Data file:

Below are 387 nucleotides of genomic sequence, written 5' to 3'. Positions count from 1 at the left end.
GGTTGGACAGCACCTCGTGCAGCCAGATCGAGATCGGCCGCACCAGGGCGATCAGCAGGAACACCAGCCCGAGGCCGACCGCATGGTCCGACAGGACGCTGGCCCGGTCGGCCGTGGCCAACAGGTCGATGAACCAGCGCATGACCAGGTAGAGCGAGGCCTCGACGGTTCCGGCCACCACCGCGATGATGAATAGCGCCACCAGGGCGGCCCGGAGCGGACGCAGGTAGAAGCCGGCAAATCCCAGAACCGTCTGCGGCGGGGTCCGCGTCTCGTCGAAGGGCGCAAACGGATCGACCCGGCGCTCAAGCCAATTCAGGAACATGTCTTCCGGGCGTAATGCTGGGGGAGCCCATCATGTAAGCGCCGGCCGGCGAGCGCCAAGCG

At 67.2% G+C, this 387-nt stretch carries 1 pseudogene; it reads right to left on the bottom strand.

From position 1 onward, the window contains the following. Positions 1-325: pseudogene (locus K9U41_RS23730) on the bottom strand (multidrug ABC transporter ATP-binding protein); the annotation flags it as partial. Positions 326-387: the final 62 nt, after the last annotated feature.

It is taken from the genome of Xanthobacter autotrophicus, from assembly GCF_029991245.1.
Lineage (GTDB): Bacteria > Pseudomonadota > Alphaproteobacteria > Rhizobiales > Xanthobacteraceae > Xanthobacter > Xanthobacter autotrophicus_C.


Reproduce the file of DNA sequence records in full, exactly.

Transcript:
Below are 387 nucleotides of genomic sequence, written 5' to 3'. Positions count from 1 at the left end.
GGTTGGACAGCACCTCGTGCAGCCAGATCGAGATCGGCCGCACCAGGGCGATCAGCAGGAACACCAGCCCGAGGCCGACCGCATGGTCCGACAGGACGCTGGCCCGGTCGGCCGTGGCCAACAGGTCGATGAACCAGCGCATGACCAGGTAGAGCGAGGCCTCGACGGTTCCGGCCACCACCGCGATGATGAATAGCGCCACCAGGGCGGCCCGGAGCGGACGCAGGTAGAAGCCGGCAAATCCCAGAACCGTCTGCGGCGGGGTCCGCGTCTCGTCGAAGGGCGCAAACGGATCGACCCGGCGCTCAAGCCAATTCAGGAACATGTCTTCCGGGCGTAATGCTGGGGGAGCCCATCATGTAAGCGCCGGCCGGCGAGCGCCAAGCG

At 67.2% G+C, this 387-nt stretch carries 1 pseudogene; it reads right to left on the bottom strand.

From position 1 onward, the window contains the following. Positions 1-325: pseudogene (locus K9U41_RS23730) on the bottom strand (multidrug ABC transporter ATP-binding protein); the annotation flags it as partial. Positions 326-387: the final 62 nt, after the last annotated feature.

It is taken from the genome of Xanthobacter autotrophicus, from assembly GCF_029991245.1.
Lineage (GTDB): Bacteria > Pseudomonadota > Alphaproteobacteria > Rhizobiales > Xanthobacteraceae > Xanthobacter > Xanthobacter autotrophicus_C.